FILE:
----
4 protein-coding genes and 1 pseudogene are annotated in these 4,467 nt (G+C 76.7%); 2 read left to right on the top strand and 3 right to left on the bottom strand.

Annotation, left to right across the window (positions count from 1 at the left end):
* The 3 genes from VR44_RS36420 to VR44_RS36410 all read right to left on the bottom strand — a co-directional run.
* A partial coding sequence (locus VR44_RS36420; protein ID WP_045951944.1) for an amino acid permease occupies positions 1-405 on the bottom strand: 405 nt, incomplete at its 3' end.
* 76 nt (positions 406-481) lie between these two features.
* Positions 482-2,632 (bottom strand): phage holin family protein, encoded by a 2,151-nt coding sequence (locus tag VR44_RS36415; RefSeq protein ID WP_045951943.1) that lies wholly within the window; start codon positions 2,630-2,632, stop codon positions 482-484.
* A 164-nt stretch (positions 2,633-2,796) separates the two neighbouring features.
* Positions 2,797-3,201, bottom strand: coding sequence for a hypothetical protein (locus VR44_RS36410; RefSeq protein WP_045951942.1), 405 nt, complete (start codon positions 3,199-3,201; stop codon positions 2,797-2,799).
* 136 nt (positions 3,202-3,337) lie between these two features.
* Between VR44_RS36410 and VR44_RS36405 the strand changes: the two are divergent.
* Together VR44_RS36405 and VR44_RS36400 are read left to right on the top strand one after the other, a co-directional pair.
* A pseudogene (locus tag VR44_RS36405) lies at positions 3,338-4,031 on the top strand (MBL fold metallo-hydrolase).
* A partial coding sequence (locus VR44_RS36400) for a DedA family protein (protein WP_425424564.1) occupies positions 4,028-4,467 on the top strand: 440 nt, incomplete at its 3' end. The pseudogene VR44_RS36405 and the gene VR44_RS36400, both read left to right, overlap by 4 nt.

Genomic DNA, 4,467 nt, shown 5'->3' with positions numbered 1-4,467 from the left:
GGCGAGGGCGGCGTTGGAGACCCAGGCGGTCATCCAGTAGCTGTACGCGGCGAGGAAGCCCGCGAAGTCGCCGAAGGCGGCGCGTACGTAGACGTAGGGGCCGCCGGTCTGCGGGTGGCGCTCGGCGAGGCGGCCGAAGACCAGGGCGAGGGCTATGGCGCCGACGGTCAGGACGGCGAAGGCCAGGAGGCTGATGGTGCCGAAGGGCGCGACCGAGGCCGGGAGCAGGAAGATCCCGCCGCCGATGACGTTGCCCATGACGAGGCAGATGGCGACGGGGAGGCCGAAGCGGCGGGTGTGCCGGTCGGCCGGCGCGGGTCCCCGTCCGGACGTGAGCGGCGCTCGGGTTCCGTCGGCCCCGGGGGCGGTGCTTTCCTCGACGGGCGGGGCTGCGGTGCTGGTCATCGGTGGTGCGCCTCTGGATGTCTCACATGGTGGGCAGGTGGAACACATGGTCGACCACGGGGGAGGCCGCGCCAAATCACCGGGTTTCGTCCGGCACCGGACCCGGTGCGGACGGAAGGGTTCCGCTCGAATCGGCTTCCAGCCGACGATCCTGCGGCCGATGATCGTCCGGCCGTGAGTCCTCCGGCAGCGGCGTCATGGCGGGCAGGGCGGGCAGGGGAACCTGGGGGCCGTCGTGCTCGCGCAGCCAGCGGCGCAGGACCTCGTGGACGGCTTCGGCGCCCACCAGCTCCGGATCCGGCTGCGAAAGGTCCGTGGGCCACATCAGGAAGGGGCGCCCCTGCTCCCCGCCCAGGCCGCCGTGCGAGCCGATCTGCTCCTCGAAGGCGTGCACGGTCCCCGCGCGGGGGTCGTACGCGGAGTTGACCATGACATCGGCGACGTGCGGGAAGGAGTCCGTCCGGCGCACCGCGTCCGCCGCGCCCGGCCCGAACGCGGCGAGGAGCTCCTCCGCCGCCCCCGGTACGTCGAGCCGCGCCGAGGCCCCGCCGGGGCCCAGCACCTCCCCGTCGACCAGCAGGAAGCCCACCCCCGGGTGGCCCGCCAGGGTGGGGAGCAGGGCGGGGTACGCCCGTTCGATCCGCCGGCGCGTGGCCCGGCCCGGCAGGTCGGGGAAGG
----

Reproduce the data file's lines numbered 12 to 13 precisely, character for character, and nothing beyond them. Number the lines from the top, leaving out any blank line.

* A pseudogene (locus tag VR44_RS36405) lies at positions 3,338-4,031 on the top strand (MBL fold metallo-hydrolase).
* A partial coding sequence (locus VR44_RS36400) for a DedA family protein (protein WP_425424564.1) occupies positions 4,028-4,467 on the top strand: 440 nt, incomplete at its 3' end. The pseudogene VR44_RS36405 and the gene VR44_RS36400, both read left to right, overlap by 4 nt.